At my recent DLP webinar (“DLP Architecture and Operational Processes”) I got a lot of excellent questions. I figured I’d re-answer some of them here for my blog readers:
Q: When you have an organization that has a vague awareness of their risk [A.C. – around data, presumably], but are not demanding a solution, what’s the best strategy for IT to engage them and kick off the program?
A: I suspect that if the information owners don’t feel the urgent need for data protection, none would be forthcoming. Apart from clarifying and explaining the risks to data (loss, theft, abuse, accidental disclosure, whatever other scenarios), I can’t think of anything drastic that can be done. It may well be that they “vaguely” realize that risks to their particular data [and I don’t know what that is] are just not that high. On the other hand, cases where the business side expects the infosec team to just “handle it”, there is a need for additional motivation.
Q: How about [DLP] legal reviews for different countries? Is there some study that highlights the key difficulties for specific countries? Data privacy/ employee guidelines/ workers councils/ etc? Looking for an overview, not specific legal opinion
A: a good question. Does anybody know? We have specific research on China, but I am not aware of a good resource that covers many countries, would love to see it
Q: Do you see the DLP Team sitting in an operational area or separate from this in an Information Security focused area?
A: Ah, a very good one! We have seen cases where DLP was deemed “too sensitive” for the security team to handle (yes, really!). Specifically, “some participants also considered DLP different from other security monitoring they were performing, where “security monitoring” was mainly used to refer to infrastructure monitoring and DLP dealing with higher layers.” So far, my research has not revealed one right way to do it: we have seen cases where DLP project was “owned” by the business side, the security team or a separate cross-functional team. Overall, unlike with other tools, it is NOT a certainty that DLP ownership will sit inside the security operation team.
Q: What are good metrics to measure DLP success? What are example metrics related to reduced data risk?
A: Please read the document for this: “Enterprise Content-Aware DLP Architecture and Operational Practices”, the section titled “DLP Reporting for Operational Efficiency and Risk Reduction”
Q: How does this all work (or not!) in the cloud?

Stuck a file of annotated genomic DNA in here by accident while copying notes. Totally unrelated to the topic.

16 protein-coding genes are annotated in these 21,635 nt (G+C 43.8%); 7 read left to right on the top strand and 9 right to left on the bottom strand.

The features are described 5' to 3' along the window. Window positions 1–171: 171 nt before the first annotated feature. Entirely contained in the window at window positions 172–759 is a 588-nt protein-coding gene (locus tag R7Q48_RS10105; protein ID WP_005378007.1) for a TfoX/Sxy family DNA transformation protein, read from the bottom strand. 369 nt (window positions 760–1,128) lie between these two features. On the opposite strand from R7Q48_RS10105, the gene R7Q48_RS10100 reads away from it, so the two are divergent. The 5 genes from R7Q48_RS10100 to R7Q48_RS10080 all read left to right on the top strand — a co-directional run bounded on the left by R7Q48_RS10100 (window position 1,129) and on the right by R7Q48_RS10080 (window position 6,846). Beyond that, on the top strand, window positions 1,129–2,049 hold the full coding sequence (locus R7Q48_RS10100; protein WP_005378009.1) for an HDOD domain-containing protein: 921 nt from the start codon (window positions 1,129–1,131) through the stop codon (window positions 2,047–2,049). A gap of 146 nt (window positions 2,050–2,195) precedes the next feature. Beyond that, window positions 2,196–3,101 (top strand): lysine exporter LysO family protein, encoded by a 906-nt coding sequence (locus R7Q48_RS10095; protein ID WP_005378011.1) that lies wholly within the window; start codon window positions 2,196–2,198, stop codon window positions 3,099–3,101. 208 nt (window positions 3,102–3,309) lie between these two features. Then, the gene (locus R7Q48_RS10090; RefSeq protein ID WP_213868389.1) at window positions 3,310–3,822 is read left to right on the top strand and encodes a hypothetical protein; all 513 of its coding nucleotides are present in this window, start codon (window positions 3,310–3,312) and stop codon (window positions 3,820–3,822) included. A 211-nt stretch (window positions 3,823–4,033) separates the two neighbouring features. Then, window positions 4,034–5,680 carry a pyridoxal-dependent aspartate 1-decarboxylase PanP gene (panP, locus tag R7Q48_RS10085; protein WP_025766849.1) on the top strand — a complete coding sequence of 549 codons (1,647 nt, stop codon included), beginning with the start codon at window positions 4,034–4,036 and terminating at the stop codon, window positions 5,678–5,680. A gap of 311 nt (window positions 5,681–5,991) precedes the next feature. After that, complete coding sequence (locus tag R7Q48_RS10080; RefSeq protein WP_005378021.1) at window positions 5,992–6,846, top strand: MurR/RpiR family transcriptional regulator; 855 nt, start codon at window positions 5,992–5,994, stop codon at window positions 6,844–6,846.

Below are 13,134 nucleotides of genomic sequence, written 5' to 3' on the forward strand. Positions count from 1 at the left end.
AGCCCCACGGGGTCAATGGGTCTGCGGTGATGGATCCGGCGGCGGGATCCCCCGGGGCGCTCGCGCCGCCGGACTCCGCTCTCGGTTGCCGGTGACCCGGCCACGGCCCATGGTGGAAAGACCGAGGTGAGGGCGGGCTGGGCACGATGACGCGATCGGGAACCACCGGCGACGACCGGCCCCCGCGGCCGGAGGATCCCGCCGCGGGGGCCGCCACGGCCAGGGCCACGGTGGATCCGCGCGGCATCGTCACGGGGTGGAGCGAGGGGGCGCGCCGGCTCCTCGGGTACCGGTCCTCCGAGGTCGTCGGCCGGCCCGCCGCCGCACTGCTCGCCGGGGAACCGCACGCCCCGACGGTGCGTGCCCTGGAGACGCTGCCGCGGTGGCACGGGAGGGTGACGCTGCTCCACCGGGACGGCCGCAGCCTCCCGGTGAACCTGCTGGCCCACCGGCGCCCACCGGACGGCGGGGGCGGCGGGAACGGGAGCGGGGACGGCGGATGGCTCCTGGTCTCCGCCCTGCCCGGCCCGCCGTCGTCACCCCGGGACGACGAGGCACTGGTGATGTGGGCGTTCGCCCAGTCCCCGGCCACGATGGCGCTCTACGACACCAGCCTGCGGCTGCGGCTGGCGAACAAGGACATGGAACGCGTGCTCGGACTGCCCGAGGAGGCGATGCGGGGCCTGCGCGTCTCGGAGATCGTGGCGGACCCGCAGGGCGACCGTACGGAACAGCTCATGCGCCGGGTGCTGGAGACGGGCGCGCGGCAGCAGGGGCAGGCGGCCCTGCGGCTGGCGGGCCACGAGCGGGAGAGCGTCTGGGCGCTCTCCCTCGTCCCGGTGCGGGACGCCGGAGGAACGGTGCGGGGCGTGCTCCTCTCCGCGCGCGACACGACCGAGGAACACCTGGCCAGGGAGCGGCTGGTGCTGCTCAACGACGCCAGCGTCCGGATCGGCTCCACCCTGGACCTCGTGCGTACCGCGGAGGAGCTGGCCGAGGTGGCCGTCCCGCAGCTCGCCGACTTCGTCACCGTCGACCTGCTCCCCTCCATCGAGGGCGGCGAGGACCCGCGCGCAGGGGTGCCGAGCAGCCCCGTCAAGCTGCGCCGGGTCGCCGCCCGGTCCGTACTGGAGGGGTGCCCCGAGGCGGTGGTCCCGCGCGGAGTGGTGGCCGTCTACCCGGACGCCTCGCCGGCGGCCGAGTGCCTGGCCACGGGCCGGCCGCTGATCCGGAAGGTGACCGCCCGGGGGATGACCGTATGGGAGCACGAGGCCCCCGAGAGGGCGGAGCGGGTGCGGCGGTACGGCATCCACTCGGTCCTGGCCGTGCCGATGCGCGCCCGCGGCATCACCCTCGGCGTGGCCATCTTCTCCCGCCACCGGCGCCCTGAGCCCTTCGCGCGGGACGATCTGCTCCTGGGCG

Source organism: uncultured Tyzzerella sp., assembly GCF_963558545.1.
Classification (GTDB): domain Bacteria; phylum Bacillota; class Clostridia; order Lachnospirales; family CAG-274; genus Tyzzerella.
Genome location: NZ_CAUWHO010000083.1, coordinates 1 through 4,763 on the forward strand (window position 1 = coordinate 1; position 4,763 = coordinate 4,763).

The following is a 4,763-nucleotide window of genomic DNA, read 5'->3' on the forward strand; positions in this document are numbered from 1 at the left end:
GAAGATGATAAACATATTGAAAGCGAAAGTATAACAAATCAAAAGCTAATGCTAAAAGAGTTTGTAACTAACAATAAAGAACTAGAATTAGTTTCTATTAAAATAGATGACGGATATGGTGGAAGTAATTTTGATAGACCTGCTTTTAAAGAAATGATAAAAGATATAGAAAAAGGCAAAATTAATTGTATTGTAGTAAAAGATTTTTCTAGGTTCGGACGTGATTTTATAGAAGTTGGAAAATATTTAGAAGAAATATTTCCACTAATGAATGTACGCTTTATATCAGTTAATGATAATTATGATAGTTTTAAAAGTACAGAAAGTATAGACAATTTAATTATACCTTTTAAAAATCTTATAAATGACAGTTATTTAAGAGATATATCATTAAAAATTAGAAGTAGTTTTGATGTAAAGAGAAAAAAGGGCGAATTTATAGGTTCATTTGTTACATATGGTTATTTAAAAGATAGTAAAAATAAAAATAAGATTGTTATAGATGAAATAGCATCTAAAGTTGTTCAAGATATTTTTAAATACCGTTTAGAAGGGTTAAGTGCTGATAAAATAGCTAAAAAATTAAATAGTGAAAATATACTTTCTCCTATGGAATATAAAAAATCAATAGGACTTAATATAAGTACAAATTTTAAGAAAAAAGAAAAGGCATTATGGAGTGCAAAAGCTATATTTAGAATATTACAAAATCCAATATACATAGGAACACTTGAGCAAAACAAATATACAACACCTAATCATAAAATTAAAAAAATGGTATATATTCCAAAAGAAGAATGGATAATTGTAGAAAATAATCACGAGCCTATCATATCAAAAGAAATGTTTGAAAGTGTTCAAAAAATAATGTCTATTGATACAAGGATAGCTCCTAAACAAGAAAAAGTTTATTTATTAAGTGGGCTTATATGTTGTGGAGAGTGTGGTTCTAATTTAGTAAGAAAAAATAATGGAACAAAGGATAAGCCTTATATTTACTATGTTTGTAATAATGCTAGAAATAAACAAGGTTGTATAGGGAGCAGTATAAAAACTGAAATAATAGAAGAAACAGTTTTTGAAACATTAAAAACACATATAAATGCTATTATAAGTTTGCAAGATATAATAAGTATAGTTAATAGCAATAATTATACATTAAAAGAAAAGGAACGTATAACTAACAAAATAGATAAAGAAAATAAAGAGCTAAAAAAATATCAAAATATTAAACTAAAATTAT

A: There are 3 scenarios where DLP and [public] clouds overlap: DLP for the cloud (protect data stored in the cloud from leaking out), DLP in the cloud (deploy DLP as SaaS) and DLP against the cloud (prevent the data from leaving the premise and going to the cloud). I suspect that the question is about the first of the three – and this one is still a very tough one. CSPs (whether IaaS or SaaS) are in different stages of “working on it.” As of today, the only easy case to handle is external cloud scenario (like Amazon VPC). See this document for details: “DLP Reporting for Operational Efficiency and Risk Reduction”
Q:If the data is not classified, wouldn’t it put more burden on the DLP admin to write/create business rules that will be used to monitor/control content?
A: Yes, but what are the alternatives? If you cannot finish the burdensome classification project and you make DLP dependent on it, the situation will be even worse: an unfinished classification and no DLP. See this for details, the section called “The Data Classification Question”
Q: What is the role of classification with DLP? Wouldn’t these be complimentary to keyword or context based rules? Would this help drive an identifier into key content that can be leveraged by policies?
A: Very much so – data classification makes DLP much easier, as we say in our research. However, as we discovered in “Information Classification: An Essential Security Thing You’re (Still) Not Doing” , “security [data] classification has existed for well over 40 years, but its successful implementation is a continuing struggle.“
Q: Why is USB port control / USB blocking not DLP?
A: Non-content-aware port blocking is not the same of content-aware DLP. Endpoint DLP tools can perform content-aware USB port monitoring, blocking, control, etc, so such port control can be part of your DLP effort.
Q: If on-going policy tuning is critical to the success of DLP, then isn’t the business the better owner of the DLP project to ensure that there is no breakdown in tracking business changes?
A: Yes, very much so. We even say that “the best role for the IT and security organizations to play is that of custodian of the technology, ensuring that policies are implemented according to business requirements, with most analysis, review and remediation assigned to business stakeholders.”
Posts related to DLP:
- Upcoming Gartner Webinar: DLP Architecture and Operational Processes
- My Second DLP Paper Publishes
- My First DLP Paper Publishes
- DLP: Education and/or Automation?
- More On Internal Data Loss Incidents
- On “Internally Lost Data” and DLP Discovery
- On Risks of DLP
- DLP and Data Classification
- DLP: Discover First or Monitor First?
- On DLP and PCI DSS
- On DLP and IP Theft
- DLP and/or/for/vs Data Security
- On DLP Processes or “No DLP For Dummies”
- On DLP Research
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